The core vision is - the personal data locker. This is a sort of Facebook; but one that places the data back with you in an open/linked format (rather than Facebook's walled-garden). This enables you to have more control, great data-integration and better services - through competition (in theory, you can give your data to whoever you like). In turn, this means that futurist scenarios (of which many are described) can be realised. The logic here is undeniable and this concept is the most interesting aspect of the book. I particularly liked the "passive commerce" idea. It doesn't go far enough though. The scenarios described require literally hundreds of preferences to be maintained for each person. Who will do this? The consumer won't certainly. Syllogy could maybe do it (through semantic web reasoners) but the book doesn't have much to say about this (or any of the steps required to practicably realise the personal data locker).

I think the vision eventually gets a little confused since it revolves around the semantic web, the personal data locker and the concept of "pull". This is too much for a vision. If the author had stuck with the personal data locker; he'd have more than a best-seller - he'd have a real manifesto for the future (and VC's biting his arm off).
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2 of 3 people found the following review helpful
3.0 out of 5 stars Good in parts 8 April 2010
Format:Hardcover|Verified Purchase
This book has its good bits and its not-so-good bits. It is certainly thought provoking and sparked off all kinds of ideas about what is possible. It is very wide ranging (libraries, the health care system, tax) and appears in general to be very well researched.

It was marred by several things. Firstly in a few particulars it was factually inaccurate (e.g in the assertion that print-on-demand - POD - books do not have ISBNs. The author misses a trick here - the ramifications of POD are potentially huge). Secondly the book is very ethnocentric. Just for example, Chinese internet usage is closing fast on the US. By mid century, China will have eclipsed the US and what China is doing on line will matter more to us than what the US is doing. Another example of ethnocentricity: the assertion that what Africa needs is the Internet. This is just asinine (try clean water).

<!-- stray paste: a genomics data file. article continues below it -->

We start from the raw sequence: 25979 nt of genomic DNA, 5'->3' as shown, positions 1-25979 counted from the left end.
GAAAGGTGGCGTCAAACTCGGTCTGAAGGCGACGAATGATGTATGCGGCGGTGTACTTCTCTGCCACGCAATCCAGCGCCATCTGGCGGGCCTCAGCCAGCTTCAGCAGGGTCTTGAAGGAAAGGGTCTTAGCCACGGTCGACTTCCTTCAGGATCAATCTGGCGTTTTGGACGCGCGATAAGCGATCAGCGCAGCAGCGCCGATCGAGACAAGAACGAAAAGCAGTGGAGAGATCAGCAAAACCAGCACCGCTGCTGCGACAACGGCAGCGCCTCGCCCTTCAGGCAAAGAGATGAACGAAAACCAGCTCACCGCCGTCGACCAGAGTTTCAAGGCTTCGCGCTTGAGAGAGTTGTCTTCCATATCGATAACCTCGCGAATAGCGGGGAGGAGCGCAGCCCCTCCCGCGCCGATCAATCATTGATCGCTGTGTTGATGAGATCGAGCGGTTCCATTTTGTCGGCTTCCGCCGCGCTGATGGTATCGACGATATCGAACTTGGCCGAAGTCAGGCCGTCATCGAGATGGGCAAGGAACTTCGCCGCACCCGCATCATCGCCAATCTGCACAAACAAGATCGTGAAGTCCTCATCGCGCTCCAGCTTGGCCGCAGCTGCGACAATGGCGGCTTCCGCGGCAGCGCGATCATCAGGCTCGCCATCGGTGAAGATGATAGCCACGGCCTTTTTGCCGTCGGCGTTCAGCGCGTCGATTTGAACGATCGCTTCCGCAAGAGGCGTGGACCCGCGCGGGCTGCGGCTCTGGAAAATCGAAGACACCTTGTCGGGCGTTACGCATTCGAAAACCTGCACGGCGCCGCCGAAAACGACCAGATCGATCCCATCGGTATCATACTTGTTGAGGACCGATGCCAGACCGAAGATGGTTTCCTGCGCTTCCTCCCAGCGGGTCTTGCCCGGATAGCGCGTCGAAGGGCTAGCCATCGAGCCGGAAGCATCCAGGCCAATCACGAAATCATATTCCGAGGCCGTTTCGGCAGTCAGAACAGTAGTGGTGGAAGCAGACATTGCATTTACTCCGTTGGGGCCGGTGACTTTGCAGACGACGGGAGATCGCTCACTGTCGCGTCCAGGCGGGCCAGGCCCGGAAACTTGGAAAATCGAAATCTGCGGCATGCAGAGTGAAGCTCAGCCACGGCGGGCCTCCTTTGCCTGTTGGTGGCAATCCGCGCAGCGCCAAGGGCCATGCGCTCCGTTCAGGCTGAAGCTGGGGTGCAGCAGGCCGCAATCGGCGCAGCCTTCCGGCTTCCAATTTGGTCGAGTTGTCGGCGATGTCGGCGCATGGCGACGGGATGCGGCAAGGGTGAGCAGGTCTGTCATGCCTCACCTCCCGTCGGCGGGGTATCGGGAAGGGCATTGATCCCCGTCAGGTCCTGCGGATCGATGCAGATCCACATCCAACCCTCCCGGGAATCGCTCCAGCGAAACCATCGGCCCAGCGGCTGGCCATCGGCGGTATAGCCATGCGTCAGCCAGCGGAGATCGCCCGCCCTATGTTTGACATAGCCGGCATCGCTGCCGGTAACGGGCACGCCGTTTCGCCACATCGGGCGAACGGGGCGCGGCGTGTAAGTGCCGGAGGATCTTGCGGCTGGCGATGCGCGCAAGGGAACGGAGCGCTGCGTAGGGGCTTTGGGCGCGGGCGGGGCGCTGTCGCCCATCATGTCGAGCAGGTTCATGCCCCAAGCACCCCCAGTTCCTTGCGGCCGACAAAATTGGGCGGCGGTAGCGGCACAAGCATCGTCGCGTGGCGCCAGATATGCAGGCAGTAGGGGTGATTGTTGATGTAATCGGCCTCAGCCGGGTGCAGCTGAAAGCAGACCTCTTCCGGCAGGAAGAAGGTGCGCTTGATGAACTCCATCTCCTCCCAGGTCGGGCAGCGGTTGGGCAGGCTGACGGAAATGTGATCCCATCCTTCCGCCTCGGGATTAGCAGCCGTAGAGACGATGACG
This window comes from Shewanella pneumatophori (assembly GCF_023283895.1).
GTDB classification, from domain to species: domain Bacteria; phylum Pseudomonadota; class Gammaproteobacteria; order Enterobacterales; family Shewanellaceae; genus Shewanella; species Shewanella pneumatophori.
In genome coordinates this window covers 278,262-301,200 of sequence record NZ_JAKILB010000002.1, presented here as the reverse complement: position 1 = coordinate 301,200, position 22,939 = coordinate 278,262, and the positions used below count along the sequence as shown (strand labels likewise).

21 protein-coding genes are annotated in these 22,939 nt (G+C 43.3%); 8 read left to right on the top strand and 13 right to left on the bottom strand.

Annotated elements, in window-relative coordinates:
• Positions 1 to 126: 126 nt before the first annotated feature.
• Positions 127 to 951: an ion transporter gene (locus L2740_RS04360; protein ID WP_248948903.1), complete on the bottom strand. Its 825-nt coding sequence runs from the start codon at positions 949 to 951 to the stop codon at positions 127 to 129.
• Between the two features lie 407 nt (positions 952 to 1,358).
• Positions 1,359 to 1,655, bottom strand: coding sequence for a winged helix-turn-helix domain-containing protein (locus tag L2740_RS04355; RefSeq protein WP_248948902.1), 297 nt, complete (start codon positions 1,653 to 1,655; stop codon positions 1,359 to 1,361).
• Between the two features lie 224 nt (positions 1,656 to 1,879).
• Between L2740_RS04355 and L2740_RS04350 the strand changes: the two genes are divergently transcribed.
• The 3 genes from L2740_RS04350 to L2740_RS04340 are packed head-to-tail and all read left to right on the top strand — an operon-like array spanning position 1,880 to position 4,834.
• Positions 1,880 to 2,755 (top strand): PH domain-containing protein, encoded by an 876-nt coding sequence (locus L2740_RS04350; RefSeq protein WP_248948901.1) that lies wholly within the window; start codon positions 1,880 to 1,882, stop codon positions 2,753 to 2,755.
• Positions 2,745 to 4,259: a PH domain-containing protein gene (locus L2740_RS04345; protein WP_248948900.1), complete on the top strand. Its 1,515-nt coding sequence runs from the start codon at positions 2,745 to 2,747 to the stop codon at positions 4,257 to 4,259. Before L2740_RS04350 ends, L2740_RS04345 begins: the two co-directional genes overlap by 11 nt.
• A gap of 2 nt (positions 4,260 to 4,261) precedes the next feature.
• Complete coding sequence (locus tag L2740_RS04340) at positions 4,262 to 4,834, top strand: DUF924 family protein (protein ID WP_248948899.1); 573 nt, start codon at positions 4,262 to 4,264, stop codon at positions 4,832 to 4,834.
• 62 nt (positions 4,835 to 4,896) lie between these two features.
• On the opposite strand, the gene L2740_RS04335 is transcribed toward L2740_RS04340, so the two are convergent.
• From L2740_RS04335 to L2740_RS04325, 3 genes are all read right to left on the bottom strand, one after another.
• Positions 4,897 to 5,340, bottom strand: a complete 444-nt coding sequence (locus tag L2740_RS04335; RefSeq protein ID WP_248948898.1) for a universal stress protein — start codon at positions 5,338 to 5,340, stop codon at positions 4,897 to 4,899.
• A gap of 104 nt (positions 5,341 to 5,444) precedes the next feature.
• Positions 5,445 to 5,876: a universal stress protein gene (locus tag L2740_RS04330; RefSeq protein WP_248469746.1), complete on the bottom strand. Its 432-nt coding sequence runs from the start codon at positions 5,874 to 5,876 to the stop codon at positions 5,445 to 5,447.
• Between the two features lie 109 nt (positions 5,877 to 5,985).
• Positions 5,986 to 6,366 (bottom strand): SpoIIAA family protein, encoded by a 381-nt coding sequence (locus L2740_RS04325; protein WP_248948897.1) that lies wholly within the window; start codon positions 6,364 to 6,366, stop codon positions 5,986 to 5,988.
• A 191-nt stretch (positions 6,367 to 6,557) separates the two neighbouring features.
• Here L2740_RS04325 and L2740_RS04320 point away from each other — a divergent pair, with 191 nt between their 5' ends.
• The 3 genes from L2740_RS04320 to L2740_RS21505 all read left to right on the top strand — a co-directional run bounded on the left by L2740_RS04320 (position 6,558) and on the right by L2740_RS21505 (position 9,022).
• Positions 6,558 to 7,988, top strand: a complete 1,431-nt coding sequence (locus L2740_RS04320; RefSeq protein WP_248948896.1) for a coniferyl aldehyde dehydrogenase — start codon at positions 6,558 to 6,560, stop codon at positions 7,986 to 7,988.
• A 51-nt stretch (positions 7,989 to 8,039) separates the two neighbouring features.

The third weakness was an overliberal application of semantic pixie dust. We have "semantic information" (what other kind of information is there?), "semantic formats", "semantic legal documents", "semantic feedback" etc: and although I suspect that the author knows what he means by the term, he doesn't define it adequately for the rest of us. For example, he talks about "semantic" meaning (among other things) "unambiguous". I think what he means is that "there is never any doubt what a piece of data represents or to what/whom it applies". So "semantic" data combines the data value itself (39.4), what it represents (weight in kgs) and what it refers to (a particular make and model of lead-acid battery): but that is my extrapolation, not the author's.

The fourth weakness is that his depiction of the future does not even acknowledge the risk of the wholly disruptive.
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17 of 18 people found the following review helpful
2.0 out of 5 stars Lots of hype but not much clarity 12 Jan 2011
By Yaron - Published on
Verified Purchase
As someone involved with the Semantic Web (I'm a developer on the Semantic MediaWiki project), I was naturally quite curious about this book. There's been so much vague, buzzword-y and contradictory hype about the Semantic Web that the time is ripe for a book that cuts through the BS in clear language, and still manages to make a compelling case for the Semantic Web. David Siegel's "Pull" is not that book - it ignores the ambiguity that currently exists, and adds some more of its own. This is a book that often sacrifices clarity for hype.

Despite the subtitle, the basic idea of "Pull" is not actually about the Semantic Web at all: it's that, in the future, the services and products we use will know everything they need to about us - so that, for example, when we enter a hospital, the systems there will already know our complete medical history. In the book's parlance, each device or process "pulls" the necessary information to it, rather than requiring us to "push" the data - and the source of the information will be some sort of personal online "data locker" that each of us owns. It's hardly a new idea - variations of it a staple of speculative magazine articles for maybe 20 years; and I'm even aware of some failed '90s startups that tried to do a subset of it, like online "agents" that make purchases for you. Which is not to say that all of this stuff won't happen, of course; but it's an indication that there's no guarantee that any of it will come any time soon.